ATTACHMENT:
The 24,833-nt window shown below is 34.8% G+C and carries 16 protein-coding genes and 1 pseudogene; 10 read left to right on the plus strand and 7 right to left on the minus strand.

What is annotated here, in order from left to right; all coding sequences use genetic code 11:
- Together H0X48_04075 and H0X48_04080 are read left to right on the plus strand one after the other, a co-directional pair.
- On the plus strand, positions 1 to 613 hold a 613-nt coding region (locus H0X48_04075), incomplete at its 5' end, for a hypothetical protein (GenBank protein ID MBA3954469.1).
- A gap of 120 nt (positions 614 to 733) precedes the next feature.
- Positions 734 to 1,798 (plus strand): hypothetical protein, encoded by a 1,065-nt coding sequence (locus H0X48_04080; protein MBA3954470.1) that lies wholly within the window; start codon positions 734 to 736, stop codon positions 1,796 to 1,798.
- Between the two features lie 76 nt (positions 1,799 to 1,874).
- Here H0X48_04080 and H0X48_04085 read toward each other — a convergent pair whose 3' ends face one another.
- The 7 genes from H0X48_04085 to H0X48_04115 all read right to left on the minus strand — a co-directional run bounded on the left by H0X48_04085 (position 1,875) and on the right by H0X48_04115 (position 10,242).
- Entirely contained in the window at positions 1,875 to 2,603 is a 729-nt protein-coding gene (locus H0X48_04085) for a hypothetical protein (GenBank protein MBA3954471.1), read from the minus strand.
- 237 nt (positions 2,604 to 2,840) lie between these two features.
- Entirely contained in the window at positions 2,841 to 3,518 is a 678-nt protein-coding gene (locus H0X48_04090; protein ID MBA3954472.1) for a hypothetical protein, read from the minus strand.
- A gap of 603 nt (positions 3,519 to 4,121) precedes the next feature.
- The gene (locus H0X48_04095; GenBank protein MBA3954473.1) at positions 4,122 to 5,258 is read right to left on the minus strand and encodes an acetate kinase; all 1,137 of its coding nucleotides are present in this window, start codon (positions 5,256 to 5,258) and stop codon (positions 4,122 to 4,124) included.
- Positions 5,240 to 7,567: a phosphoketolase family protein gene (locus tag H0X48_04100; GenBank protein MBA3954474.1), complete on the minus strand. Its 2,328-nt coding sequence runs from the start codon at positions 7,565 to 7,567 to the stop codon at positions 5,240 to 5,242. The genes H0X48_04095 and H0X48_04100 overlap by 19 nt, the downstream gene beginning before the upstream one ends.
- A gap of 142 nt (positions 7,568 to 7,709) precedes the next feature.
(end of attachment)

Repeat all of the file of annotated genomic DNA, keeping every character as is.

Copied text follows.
The 24,833-nt window shown below is 34.8% G+C and carries 16 protein-coding genes and 1 pseudogene; 10 read left to right on the plus strand and 7 right to left on the minus strand.

What is annotated here, in order from left to right; all coding sequences use genetic code 11:
- Together H0X48_04075 and H0X48_04080 are read left to right on the plus strand one after the other, a co-directional pair.
- On the plus strand, positions 1 to 613 hold a 613-nt coding region (locus H0X48_04075), incomplete at its 5' end, for a hypothetical protein (GenBank protein ID MBA3954469.1).
- A gap of 120 nt (positions 614 to 733) precedes the next feature.
- Positions 734 to 1,798 (plus strand): hypothetical protein, encoded by a 1,065-nt coding sequence (locus H0X48_04080; protein MBA3954470.1) that lies wholly within the window; start codon positions 734 to 736, stop codon positions 1,796 to 1,798.
- Between the two features lie 76 nt (positions 1,799 to 1,874).
- Here H0X48_04080 and H0X48_04085 read toward each other — a convergent pair whose 3' ends face one another.
- The 7 genes from H0X48_04085 to H0X48_04115 all read right to left on the minus strand — a co-directional run bounded on the left by H0X48_04085 (position 1,875) and on the right by H0X48_04115 (position 10,242).
- Entirely contained in the window at positions 1,875 to 2,603 is a 729-nt protein-coding gene (locus H0X48_04085) for a hypothetical protein (GenBank protein MBA3954471.1), read from the minus strand.
- 237 nt (positions 2,604 to 2,840) lie between these two features.
- Entirely contained in the window at positions 2,841 to 3,518 is a 678-nt protein-coding gene (locus H0X48_04090; protein ID MBA3954472.1) for a hypothetical protein, read from the minus strand.
- A gap of 603 nt (positions 3,519 to 4,121) precedes the next feature.
- The gene (locus H0X48_04095; GenBank protein MBA3954473.1) at positions 4,122 to 5,258 is read right to left on the minus strand and encodes an acetate kinase; all 1,137 of its coding nucleotides are present in this window, start codon (positions 5,256 to 5,258) and stop codon (positions 4,122 to 4,124) included.
- Positions 5,240 to 7,567: a phosphoketolase family protein gene (locus tag H0X48_04100; GenBank protein MBA3954474.1), complete on the minus strand. Its 2,328-nt coding sequence runs from the start codon at positions 7,565 to 7,567 to the stop codon at positions 5,240 to 5,242. The genes H0X48_04095 and H0X48_04100 overlap by 19 nt, the downstream gene beginning before the upstream one ends.
- A gap of 142 nt (positions 7,568 to 7,709) precedes the next feature.